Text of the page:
When word came of the final ratification of the Treaty of Paris, a treaty in which American independence was fully recognized, the British agreed to evacuate New York and Charleston. In November 1783, the redcoats boarded their ships and sailed away from Manhattan. Washington invited his officers to dine with him at Fraunces Tavern, near Wall Street, in what is now the city’s financial district. There, on 4 December 1783, another emotional scene occurred. Washington was no marble man, as his grim visage on the dollar bill would suggest. At the conclusion of the evening, when he invited his officers to come and take him by the hand, all of those present, including Washington, dissolved in tears. “With a heart full of love and gratitude, I now take leave of you,” he told the assembled officers. “I most devoutly wish that your latter days will be as prosperous and happy as your former ones have been glorious and honorable.”
It remained for Washington to return to Congress—the source of all his authority—to close out his service in the war. Meeting in Annapolis, Maryland, Congress was eager to welcome him back. At noon, on 23 December 1783, Washington appeared in the Senate Chamber of the Old Maryland State House. The chamber was packed with members, visiting dignitaries, and ladies. Washington rose to congratulate Congress on the successful achievement of independence and peace. When he came to that part of his text that contained a tribute to his fellow officers, his hands shook, and he struggled to maintain his composure. Then he closed with these words: “And of presenting myself before them [Congress] to surrender into their hands the trust committed to me and to claim the indulgence of retiring from the service of my country.”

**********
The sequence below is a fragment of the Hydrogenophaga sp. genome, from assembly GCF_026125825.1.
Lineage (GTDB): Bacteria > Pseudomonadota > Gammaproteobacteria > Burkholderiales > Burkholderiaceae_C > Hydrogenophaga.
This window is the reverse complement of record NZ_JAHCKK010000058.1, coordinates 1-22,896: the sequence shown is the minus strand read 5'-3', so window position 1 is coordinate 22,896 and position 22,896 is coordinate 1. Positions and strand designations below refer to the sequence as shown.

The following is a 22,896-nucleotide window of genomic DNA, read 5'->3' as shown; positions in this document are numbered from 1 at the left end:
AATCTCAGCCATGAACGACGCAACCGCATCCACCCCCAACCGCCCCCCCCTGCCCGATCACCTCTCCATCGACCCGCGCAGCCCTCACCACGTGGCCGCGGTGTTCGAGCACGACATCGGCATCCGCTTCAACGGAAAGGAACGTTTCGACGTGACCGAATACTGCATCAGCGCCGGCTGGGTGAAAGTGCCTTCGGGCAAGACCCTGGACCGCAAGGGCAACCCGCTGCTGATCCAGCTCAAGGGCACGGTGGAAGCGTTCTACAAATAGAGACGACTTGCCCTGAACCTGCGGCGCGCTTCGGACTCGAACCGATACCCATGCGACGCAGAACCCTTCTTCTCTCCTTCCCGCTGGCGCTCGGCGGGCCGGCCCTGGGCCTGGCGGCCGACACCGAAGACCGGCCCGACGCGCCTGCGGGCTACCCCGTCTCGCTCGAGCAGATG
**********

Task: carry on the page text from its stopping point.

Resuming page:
King George III had said if Washington voluntarily gave up power, then he truly would be the greatest man on earth. Cromwell hadn’t done it. Napoleon would not do it. But Washington did it.